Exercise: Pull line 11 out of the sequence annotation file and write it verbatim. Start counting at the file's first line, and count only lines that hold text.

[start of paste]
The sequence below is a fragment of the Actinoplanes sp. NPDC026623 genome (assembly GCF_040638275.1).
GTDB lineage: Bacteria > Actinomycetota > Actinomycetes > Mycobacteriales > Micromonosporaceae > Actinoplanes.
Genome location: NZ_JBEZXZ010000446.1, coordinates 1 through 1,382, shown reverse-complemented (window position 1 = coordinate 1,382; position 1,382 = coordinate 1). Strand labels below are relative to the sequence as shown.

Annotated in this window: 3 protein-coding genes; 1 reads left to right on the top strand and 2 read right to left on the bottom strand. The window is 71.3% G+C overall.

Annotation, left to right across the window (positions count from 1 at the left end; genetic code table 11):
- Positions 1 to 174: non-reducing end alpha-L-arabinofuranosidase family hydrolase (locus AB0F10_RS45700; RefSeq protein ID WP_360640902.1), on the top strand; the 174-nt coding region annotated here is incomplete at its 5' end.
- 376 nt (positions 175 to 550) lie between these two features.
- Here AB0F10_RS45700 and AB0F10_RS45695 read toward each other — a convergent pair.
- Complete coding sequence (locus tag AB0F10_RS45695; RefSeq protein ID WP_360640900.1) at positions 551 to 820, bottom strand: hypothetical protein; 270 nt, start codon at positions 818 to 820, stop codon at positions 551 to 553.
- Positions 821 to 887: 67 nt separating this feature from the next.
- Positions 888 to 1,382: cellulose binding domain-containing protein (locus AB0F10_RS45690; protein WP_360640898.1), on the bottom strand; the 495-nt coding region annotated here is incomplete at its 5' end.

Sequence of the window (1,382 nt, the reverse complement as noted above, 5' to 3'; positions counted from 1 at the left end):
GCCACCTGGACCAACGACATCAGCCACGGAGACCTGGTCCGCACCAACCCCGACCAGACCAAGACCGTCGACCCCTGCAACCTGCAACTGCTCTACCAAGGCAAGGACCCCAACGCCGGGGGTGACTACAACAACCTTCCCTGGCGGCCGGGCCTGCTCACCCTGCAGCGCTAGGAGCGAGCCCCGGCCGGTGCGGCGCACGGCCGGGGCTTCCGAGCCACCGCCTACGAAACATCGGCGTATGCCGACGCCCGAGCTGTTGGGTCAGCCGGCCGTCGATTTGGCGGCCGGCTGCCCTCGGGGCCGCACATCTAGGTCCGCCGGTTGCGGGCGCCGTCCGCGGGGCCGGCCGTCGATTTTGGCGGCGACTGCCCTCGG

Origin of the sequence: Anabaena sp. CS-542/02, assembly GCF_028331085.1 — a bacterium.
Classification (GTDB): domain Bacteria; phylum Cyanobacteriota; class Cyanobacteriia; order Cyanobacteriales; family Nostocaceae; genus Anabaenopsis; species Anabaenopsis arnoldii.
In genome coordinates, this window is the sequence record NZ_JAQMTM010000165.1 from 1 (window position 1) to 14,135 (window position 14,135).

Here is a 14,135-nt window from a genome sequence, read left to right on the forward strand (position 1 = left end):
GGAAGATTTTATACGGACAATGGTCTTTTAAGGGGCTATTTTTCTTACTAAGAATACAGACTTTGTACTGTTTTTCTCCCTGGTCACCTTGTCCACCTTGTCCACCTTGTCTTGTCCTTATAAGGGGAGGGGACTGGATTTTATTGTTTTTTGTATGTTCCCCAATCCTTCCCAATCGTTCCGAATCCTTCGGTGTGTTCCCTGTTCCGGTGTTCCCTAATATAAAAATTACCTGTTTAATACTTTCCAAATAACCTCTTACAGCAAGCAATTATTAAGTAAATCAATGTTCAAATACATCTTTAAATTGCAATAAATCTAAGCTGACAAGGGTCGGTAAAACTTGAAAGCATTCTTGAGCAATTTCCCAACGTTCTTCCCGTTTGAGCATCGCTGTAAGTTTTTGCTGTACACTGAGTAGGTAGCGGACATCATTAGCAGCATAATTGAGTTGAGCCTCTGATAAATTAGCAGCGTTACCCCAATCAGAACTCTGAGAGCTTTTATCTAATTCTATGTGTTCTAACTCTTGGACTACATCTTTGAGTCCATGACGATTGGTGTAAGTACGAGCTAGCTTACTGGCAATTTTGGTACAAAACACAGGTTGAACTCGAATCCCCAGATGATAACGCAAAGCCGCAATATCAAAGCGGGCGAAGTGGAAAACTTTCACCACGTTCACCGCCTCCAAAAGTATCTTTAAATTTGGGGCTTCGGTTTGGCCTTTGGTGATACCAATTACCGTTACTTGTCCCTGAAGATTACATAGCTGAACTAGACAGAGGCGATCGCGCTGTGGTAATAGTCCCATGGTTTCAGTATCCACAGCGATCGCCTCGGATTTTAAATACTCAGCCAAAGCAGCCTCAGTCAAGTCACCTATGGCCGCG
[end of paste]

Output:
- Positions 888 to 1,382: cellulose binding domain-containing protein (locus AB0F10_RS45690; protein WP_360640898.1), on the bottom strand; the 495-nt coding region annotated here is incomplete at its 5' end.